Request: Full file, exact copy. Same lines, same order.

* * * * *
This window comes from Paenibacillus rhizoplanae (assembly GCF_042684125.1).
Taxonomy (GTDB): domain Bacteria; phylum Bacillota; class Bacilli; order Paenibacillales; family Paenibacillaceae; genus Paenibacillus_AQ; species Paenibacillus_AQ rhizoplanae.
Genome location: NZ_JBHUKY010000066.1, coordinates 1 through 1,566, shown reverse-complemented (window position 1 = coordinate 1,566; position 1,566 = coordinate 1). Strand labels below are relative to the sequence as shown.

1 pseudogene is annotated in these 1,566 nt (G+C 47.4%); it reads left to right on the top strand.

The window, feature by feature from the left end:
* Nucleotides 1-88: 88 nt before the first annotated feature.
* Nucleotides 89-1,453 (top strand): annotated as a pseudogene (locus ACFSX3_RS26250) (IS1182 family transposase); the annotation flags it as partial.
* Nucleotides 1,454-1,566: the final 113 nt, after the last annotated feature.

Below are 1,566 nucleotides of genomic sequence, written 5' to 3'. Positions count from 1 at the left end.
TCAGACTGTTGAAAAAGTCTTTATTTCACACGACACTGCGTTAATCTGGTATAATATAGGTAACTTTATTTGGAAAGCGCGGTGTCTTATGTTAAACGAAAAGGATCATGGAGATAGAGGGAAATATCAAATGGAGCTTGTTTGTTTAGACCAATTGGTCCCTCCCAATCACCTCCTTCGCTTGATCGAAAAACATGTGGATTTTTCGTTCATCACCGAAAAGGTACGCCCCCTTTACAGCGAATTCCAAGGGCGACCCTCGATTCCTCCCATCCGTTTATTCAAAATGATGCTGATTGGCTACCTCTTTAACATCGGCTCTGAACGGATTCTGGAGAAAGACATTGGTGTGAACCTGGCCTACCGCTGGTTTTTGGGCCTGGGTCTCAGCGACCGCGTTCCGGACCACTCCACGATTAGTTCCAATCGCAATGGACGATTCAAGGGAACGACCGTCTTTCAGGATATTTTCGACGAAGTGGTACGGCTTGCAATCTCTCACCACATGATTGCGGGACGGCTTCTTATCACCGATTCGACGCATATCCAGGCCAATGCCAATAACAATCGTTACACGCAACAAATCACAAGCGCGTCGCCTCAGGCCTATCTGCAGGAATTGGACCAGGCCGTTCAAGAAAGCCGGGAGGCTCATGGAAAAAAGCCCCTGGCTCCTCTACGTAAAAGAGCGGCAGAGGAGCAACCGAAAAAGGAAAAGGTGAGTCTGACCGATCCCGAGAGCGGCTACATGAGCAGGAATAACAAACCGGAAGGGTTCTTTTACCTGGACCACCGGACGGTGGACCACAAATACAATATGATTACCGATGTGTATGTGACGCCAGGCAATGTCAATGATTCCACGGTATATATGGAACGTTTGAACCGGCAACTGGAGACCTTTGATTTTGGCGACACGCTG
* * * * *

This window comes from Paenibacillus rhizoplanae (assembly GCF_042684125.1).
Taxonomy (GTDB): domain Bacteria; phylum Bacillota; class Bacilli; order Paenibacillales; family Paenibacillaceae; genus Paenibacillus_AQ; species Paenibacillus_AQ rhizoplanae.
Genome location: NZ_JBHUKY010000066.1, coordinates 1 through 1,566, shown reverse-complemented (window position 1 = coordinate 1,566; position 1,566 = coordinate 1). Strand labels below are relative to the sequence as shown.

1 pseudogene is annotated in these 1,566 nt (G+C 47.4%); it reads left to right on the top strand.

The window, feature by feature from the left end:
* Nucleotides 1-88: 88 nt before the first annotated feature.
* Nucleotides 89-1,453 (top strand): annotated as a pseudogene (locus ACFSX3_RS26250) (IS1182 family transposase); the annotation flags it as partial.
* Nucleotides 1,454-1,566: the final 113 nt, after the last annotated feature.

Below are 1,566 nucleotides of genomic sequence, written 5' to 3'. Positions count from 1 at the left end.
TCAGACTGTTGAAAAAGTCTTTATTTCACACGACACTGCGTTAATCTGGTATAATATAGGTAACTTTATTTGGAAAGCGCGGTGTCTTATGTTAAACGAAAAGGATCATGGAGATAGAGGGAAATATCAAATGGAGCTTGTTTGTTTAGACCAATTGGTCCCTCCCAATCACCTCCTTCGCTTGATCGAAAAACATGTGGATTTTTCGTTCATCACCGAAAAGGTACGCCCCCTTTACAGCGAATTCCAAGGGCGACCCTCGATTCCTCCCATCCGTTTATTCAAAATGATGCTGATTGGCTACCTCTTTAACATCGGCTCTGAACGGATTCTGGAGAAAGACATTGGTGTGAACCTGGCCTACCGCTGGTTTTTGGGCCTGGGTCTCAGCGACCGCGTTCCGGACCACTCCACGATTAGTTCCAATCGCAATGGACGATTCAAGGGAACGACCGTCTTTCAGGATATTTTCGACGAAGTGGTACGGCTTGCAATCTCTCACCACATGATTGCGGGACGGCTTCTTATCACCGATTCGACGCATATCCAGGCCAATGCCAATAACAATCGTTACACGCAACAAATCACAAGCGCGTCGCCTCAGGCCTATCTGCAGGAATTGGACCAGGCCGTTCAAGAAAGCCGGGAGGCTCATGGAAAAAAGCCCCTGGCTCCTCTACGTAAAAGAGCGGCAGAGGAGCAACCGAAAAAGGAAAAGGTGAGTCTGACCGATCCCGAGAGCGGCTACATGAGCAGGAATAACAAACCGGAAGGGTTCTTTTACCTGGACCACCGGACGGTGGACCACAAATACAATATGATTACCGATGTGTATGTGACGCCAGGCAATGTCAATGATTCCACGGTATATATGGAACGTTTGAACCGGCAACTGGAGACCTTTGATTTTGGCGACACGCTG